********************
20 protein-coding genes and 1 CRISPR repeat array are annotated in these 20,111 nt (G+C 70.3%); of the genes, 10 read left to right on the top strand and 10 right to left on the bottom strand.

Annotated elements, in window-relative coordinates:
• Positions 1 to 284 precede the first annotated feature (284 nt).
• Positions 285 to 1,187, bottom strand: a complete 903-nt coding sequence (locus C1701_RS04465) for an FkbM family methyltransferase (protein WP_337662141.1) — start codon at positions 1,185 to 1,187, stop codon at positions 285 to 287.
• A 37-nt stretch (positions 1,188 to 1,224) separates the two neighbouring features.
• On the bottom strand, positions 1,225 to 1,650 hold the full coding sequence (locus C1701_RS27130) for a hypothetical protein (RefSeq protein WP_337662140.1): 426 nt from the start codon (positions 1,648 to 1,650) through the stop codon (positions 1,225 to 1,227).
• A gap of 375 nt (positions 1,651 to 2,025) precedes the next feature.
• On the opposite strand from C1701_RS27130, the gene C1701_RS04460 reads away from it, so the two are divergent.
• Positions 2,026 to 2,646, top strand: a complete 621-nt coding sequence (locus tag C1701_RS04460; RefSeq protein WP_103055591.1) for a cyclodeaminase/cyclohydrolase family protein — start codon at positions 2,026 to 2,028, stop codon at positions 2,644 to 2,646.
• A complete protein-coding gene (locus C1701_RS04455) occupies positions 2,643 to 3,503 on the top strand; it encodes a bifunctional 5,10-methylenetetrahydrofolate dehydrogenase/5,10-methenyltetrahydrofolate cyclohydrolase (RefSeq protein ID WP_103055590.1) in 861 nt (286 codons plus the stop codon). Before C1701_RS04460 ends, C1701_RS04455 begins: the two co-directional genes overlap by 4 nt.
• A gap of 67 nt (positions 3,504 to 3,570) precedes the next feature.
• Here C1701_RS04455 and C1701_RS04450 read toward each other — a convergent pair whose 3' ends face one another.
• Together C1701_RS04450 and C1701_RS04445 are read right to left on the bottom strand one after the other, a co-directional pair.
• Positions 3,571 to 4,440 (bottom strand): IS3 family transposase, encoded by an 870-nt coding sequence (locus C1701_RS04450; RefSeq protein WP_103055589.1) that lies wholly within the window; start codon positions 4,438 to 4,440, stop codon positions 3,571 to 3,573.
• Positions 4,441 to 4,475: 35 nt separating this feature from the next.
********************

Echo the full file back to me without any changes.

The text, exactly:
20 protein-coding genes and 1 CRISPR repeat array are annotated in these 20,111 nt (G+C 70.3%); of the genes, 10 read left to right on the top strand and 10 right to left on the bottom strand.

Annotated elements, in window-relative coordinates:
• Positions 1 to 284 precede the first annotated feature (284 nt).
• Positions 285 to 1,187, bottom strand: a complete 903-nt coding sequence (locus C1701_RS04465) for an FkbM family methyltransferase (protein WP_337662141.1) — start codon at positions 1,185 to 1,187, stop codon at positions 285 to 287.
• A 37-nt stretch (positions 1,188 to 1,224) separates the two neighbouring features.
• On the bottom strand, positions 1,225 to 1,650 hold the full coding sequence (locus C1701_RS27130) for a hypothetical protein (RefSeq protein WP_337662140.1): 426 nt from the start codon (positions 1,648 to 1,650) through the stop codon (positions 1,225 to 1,227).
• A gap of 375 nt (positions 1,651 to 2,025) precedes the next feature.
• On the opposite strand from C1701_RS27130, the gene C1701_RS04460 reads away from it, so the two are divergent.
• Positions 2,026 to 2,646, top strand: a complete 621-nt coding sequence (locus tag C1701_RS04460; RefSeq protein WP_103055591.1) for a cyclodeaminase/cyclohydrolase family protein — start codon at positions 2,026 to 2,028, stop codon at positions 2,644 to 2,646.
• A complete protein-coding gene (locus C1701_RS04455) occupies positions 2,643 to 3,503 on the top strand; it encodes a bifunctional 5,10-methylenetetrahydrofolate dehydrogenase/5,10-methenyltetrahydrofolate cyclohydrolase (RefSeq protein ID WP_103055590.1) in 861 nt (286 codons plus the stop codon). Before C1701_RS04460 ends, C1701_RS04455 begins: the two co-directional genes overlap by 4 nt.
• A gap of 67 nt (positions 3,504 to 3,570) precedes the next feature.
• Here C1701_RS04455 and C1701_RS04450 read toward each other — a convergent pair whose 3' ends face one another.
• Together C1701_RS04450 and C1701_RS04445 are read right to left on the bottom strand one after the other, a co-directional pair.
• Positions 3,571 to 4,440 (bottom strand): IS3 family transposase, encoded by an 870-nt coding sequence (locus C1701_RS04450; RefSeq protein WP_103055589.1) that lies wholly within the window; start codon positions 4,438 to 4,440, stop codon positions 3,571 to 3,573.
• Positions 4,441 to 4,475: 35 nt separating this feature from the next.